1.1. How do I do that?
To get started and create a new project, select File New Project from the Visual Studio menu. You'll see a slightly revamped New Project dialog box, as shown in Figure 1-1. Depending on the version of Visual Studio you're using, you may see a different set of available project types.
Figure 1-1. Creating a new project
To continue, select the Windows Application project type and click OK to create the new project. In the Solution Explorer, you'll see that the project contains a single form, an application configuration file, and a My Project node (which you can select to configure project and build settings). However, the list of assembly references won't appear in the Solution Explorer, unless you explicitly choose Project Show All Files. Figure 1-2 shows both versions of the Solution Explorer.
Figure 1-2. Two views of the Solution Explorer
To save your project, choose File Save [ProjectName] from the menu. One change you're likely to notice is that Visual Studio no longer asks you to specify a directory path when you create a new project. That's because Visual Studio, in a bid to act more like Visual Basic 6, doesn't save any files until you ask it to.
Tip: This behavior actually depends on the Visual Studio environment settings. When you first install Visual Studio, you have the chance to choose your developer profile. If you choose Visual Basic Development Settings, you won't be asked to save your project when you first create it.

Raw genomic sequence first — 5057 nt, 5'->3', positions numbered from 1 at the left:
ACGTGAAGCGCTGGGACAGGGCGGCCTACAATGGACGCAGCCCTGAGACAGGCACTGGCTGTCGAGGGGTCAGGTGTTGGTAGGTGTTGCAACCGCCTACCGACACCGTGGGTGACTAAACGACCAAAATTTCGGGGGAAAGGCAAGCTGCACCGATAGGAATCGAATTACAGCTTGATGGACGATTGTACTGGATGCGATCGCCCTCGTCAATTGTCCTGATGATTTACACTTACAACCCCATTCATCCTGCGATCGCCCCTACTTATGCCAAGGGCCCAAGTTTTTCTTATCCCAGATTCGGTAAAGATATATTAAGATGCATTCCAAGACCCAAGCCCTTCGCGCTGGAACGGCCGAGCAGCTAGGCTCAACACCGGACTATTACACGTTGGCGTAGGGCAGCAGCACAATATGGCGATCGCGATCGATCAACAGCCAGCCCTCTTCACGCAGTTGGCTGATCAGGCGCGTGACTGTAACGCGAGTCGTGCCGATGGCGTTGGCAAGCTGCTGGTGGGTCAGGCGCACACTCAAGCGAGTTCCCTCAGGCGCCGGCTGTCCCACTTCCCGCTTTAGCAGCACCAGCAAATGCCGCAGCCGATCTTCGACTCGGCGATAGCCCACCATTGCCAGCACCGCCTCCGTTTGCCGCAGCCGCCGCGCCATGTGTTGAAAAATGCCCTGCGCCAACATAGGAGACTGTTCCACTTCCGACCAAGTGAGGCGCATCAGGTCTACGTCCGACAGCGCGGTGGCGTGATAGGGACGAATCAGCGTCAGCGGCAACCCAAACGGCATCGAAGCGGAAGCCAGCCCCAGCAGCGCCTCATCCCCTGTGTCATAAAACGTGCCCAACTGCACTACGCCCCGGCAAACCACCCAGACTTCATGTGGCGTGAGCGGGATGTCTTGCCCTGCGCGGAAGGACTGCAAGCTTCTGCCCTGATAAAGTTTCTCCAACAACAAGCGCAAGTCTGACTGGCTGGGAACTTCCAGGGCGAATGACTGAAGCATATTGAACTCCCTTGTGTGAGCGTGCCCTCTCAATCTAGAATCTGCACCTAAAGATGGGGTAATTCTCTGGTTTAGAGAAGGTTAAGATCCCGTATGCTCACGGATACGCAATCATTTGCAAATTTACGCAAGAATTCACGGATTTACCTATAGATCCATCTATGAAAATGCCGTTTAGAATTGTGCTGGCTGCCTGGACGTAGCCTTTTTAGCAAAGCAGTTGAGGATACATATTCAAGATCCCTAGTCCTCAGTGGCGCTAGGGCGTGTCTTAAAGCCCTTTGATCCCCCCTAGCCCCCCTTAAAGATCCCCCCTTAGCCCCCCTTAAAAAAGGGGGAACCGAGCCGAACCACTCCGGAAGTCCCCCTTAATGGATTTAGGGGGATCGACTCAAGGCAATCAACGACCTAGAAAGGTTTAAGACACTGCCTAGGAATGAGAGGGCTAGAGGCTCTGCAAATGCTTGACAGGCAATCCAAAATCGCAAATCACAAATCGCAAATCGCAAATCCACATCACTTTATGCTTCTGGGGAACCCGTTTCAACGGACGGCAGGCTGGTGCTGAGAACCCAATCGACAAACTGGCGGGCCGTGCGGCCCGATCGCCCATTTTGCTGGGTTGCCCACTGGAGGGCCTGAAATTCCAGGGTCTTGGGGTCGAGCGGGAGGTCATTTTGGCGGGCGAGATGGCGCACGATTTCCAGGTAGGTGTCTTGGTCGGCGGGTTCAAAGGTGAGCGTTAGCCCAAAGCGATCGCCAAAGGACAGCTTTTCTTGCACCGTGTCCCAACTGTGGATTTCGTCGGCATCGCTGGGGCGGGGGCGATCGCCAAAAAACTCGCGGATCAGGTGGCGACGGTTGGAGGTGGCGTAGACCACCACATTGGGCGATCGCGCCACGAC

Of course, as a savvy programmer you know that files need to reside somewhere, and if you dig around you'll find a temporary directory like C:\Documents and Settings\[UserName]\Local Settings\Application Data\Temporary Projects\[ProjectName] that's used automatically to store new, unsaved projects. Once you save a project, it's moved to the location you choose.
Note: The process of creating web applications has also changed subtly in Visual Studio 2005, and you no longer need IIS and a virtual directory to test your web site. You'll learn more about web projects in Chapter 4.
You can use the simple Windows application you created to try out the other labs in this chapter and tour Visual Studio's new features.
1.1.1. What about...
...the real deal of differences between different Visual Studio flavors? You can get the final word about what each version does and does not support from Microsoft's Visual Studio 2005 developer center, at http://lab.msdn.microsoft.com/vs2005. This site provides downloads of the latest Visual Studio betas and white papers that explain the differences between the express editions and the full-featured Visual Studio 2005.